Against a background of concern about the lack of shared values and the shock of appearing at the bottom of Unicef's table of child well-being, we have decided that our society is in meltdown. Something must be done. We lack emotional intelligence. It is no longer evolving naturally through a kind of osmosis, so it now must be taught, like geography or food science.
But should it be taught? Indeed, can it be taught? Further education has always grappled with this interesting dilemma.
We can happily pay lip service to the notion that we are engaged in vocational training and education, and that this is simply a commodity. Learners can come to us and pick up a course as they would a packet of HobNobs from the supermarket and walk out the door again with a specific skill. The learner as choosy consumer, the college as service provider. It is impolite in the extreme to enquire about the health or otherwise of a learner's emotional intelligence as he or she is leaving the checkout.
At the higher end of the qualification scale, these units look at coping strategies, and involve the learner in introspection, reflection and evaluation. Learners at this level often enjoy the process enormously, but I always worry about opening large cans of worms for assessment purposes.
At entry level, units are usually assessed by tick boxes. For students whose courses are practical in nature and who like to get on and get things done, time spent on introspection and evaluation is slightly alien. They tend to tick the boxes pretty smartish and then ask brightly "What do I do now?"
I'm not convinced that you can assign a specific time to developing emotional intelligence and then ask the students to close their folders and pack it away. Nor am I convinced that courses are HobNobs.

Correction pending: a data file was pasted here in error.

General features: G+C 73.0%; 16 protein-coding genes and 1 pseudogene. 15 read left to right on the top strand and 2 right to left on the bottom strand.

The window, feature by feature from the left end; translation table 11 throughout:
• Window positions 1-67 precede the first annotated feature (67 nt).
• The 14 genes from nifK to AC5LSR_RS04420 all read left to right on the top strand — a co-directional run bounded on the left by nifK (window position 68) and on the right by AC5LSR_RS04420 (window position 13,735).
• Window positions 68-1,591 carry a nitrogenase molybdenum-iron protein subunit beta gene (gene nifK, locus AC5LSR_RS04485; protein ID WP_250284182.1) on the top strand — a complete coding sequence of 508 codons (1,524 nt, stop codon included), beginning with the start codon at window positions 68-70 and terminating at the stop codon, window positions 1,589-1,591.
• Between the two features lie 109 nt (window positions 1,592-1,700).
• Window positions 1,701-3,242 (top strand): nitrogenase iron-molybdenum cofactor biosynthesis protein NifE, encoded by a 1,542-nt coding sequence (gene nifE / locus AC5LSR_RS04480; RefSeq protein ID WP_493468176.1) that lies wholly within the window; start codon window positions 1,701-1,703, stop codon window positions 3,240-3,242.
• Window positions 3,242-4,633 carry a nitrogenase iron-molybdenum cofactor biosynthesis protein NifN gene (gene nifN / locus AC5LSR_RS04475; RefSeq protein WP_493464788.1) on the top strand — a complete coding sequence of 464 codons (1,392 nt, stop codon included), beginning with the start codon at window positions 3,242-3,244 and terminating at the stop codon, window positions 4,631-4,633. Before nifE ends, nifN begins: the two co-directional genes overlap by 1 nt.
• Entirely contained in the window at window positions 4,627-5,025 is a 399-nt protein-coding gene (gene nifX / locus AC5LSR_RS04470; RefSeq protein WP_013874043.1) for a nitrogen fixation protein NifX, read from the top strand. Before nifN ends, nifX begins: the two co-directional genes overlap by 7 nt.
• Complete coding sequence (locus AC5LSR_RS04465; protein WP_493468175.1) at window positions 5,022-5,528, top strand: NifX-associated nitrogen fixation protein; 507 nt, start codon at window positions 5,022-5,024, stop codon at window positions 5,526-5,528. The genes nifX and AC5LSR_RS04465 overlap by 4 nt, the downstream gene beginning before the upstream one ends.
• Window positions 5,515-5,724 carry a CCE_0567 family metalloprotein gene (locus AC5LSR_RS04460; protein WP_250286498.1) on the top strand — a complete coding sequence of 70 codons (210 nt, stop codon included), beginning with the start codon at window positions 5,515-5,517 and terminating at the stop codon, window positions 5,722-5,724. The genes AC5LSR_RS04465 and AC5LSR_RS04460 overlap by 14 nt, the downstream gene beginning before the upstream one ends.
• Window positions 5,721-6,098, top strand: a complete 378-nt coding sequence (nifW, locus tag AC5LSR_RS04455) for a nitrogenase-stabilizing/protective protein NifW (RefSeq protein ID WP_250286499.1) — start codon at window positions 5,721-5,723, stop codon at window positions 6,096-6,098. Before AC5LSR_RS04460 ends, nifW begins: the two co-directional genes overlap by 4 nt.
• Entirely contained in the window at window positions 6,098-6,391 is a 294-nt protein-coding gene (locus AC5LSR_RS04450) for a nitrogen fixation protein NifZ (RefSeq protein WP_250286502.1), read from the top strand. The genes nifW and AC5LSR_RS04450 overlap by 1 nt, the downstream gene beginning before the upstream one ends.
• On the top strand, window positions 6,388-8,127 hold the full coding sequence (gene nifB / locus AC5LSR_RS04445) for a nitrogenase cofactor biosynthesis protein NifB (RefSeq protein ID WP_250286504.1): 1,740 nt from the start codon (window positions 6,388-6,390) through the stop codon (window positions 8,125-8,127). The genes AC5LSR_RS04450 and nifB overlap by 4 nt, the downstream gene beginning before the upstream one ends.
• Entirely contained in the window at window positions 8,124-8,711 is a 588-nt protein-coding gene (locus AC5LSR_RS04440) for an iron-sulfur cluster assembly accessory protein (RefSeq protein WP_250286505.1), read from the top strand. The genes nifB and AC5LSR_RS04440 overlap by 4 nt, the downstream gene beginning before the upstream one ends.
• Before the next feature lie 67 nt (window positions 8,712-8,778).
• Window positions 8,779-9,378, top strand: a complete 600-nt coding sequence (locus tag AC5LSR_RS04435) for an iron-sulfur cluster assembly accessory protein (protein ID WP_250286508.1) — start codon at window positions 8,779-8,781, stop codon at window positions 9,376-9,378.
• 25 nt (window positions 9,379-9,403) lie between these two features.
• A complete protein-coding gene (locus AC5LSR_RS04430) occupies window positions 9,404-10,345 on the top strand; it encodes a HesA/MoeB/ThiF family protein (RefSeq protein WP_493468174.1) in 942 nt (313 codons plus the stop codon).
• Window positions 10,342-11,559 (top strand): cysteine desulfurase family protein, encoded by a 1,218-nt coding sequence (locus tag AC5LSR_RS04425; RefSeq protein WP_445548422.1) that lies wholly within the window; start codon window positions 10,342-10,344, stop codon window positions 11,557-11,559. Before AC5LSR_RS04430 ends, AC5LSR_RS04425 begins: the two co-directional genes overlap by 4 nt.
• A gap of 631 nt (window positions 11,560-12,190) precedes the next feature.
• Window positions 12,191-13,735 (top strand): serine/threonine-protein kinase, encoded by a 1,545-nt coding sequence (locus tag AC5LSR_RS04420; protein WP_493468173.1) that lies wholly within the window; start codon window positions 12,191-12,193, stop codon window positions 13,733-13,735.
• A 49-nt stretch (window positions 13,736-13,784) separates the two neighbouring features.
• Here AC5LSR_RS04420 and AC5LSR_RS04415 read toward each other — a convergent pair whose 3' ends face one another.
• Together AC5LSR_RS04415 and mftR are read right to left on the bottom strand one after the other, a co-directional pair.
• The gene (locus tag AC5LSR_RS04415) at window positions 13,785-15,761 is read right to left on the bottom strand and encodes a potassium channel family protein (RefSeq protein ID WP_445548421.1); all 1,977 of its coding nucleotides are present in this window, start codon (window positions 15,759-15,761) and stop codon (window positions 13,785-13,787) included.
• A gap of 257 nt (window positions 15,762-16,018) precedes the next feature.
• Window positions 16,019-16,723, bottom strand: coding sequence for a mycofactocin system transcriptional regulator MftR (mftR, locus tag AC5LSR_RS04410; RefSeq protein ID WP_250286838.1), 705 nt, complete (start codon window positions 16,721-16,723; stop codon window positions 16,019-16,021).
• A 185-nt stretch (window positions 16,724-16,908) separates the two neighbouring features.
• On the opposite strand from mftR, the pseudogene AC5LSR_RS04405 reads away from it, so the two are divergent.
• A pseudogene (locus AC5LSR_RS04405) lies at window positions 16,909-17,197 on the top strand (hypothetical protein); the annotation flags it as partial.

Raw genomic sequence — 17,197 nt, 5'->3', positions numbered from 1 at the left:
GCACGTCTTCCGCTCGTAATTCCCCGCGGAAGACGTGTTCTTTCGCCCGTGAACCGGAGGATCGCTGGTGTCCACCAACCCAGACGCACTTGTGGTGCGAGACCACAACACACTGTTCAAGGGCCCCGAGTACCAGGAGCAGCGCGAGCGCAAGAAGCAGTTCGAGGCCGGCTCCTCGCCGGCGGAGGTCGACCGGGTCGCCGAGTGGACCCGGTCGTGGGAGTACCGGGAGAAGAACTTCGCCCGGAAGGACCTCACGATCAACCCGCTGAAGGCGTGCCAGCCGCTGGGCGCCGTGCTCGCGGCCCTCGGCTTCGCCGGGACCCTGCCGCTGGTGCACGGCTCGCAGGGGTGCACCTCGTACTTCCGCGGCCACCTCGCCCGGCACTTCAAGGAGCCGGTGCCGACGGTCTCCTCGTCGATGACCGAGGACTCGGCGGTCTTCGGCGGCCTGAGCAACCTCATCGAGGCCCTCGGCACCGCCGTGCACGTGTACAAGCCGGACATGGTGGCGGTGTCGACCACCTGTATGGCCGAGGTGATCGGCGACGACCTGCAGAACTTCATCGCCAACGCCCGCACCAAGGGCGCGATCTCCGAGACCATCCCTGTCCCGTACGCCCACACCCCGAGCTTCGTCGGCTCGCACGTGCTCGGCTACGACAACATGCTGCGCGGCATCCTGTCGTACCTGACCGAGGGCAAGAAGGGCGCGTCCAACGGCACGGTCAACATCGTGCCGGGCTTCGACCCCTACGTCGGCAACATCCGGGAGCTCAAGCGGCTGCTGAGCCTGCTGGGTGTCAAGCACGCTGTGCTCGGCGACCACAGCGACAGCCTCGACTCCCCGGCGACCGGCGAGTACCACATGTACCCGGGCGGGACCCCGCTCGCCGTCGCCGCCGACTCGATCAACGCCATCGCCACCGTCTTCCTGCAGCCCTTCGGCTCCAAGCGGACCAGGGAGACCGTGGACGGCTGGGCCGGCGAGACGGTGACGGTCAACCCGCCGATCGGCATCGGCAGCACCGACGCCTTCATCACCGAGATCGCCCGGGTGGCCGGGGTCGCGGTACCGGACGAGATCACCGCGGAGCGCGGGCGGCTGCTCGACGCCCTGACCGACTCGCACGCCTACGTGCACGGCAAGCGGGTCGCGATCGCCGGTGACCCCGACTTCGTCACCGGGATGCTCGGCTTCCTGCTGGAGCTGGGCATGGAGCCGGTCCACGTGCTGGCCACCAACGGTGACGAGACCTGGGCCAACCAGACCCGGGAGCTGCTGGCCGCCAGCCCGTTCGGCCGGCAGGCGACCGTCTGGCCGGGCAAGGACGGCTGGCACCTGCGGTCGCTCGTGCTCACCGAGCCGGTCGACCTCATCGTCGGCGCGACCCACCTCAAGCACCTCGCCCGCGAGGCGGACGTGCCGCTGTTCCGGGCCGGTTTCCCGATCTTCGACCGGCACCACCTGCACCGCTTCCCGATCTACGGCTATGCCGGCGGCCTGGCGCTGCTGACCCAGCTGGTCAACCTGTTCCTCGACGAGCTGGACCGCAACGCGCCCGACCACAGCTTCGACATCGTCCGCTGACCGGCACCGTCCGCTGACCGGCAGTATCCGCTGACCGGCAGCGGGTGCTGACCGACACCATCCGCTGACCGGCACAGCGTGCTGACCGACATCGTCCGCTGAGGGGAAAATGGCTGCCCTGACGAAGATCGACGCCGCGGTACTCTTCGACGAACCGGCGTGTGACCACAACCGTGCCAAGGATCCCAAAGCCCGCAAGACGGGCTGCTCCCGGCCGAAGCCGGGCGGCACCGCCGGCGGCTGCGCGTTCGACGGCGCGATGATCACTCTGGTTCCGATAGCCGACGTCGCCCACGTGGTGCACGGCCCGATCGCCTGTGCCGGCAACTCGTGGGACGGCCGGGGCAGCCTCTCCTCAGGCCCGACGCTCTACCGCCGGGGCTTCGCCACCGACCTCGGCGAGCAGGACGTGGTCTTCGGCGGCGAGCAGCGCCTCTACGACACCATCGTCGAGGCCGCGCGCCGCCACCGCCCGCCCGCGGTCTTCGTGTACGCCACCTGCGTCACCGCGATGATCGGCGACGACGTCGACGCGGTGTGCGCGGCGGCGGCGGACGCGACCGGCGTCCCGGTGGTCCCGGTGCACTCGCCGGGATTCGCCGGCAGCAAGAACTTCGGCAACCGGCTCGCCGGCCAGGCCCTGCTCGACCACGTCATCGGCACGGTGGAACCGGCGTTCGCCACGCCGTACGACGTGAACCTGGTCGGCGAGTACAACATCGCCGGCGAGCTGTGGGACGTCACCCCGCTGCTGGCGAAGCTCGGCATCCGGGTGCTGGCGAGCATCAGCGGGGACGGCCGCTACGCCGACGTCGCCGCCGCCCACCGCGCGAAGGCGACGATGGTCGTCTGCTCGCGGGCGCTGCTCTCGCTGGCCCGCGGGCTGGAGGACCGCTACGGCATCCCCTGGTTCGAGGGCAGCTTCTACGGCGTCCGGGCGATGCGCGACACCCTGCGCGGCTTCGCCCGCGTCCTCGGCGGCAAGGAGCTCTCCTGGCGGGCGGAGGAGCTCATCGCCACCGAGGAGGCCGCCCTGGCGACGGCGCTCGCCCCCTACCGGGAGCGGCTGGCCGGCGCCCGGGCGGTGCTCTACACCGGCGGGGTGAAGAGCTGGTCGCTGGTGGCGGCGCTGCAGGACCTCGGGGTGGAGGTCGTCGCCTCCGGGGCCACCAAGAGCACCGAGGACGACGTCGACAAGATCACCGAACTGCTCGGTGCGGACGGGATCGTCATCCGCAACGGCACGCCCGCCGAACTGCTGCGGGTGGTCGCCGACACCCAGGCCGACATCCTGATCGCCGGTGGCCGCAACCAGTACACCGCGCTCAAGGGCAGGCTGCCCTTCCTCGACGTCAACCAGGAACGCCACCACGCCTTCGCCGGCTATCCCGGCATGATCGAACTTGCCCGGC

In reality, because of the nature of further education, we have never been able to ignore the emotional aspects of living and learning, even before anxiety about societal breakdown became quite so fashionable. Some adult returners take a huge step into the unknown by coming to us and undergo massive life changes. They may need mentoring and encouragement to learn new coping techniques. If these things are not addressed formally, they are usually worked through informally by osmosis, by example, or in a quiet chat with other learners and tutors.
And sometimes Shakespeare does it for us. A student with great potential had not bothered turning up for a class on Tuesday mornings because he didn't understand it, didn't understand the lecturer, and had given up. By the time he came to my class on Thursday, he was alienation personified. We were looking at Macbeth's "Tomorrow" soliloquy. "I don't like literature," he said. "I don't get it, I never will. I can't do it."
Battling on, I suggested that Shakespeare's creation of the stage metaphor and bit players was pretty amazing. It was integral to new theories such as cognitive behavioural therapy and neuro-linguistic programming. We had a little chat about that and discussed the premise that changing the "script" in your head could change results. I worked on this jokingly with him, suggesting he try changing the "can't do, won't do" script and see what happened.
I have heard that he attended the class he'd been missing, and told the lecturer he'd got on well with the task set. Either he's at it, or he's trying out a technique that's making a difference. Let's hope he sticks with the script until our next class when we're tackling a little bit of Beckett.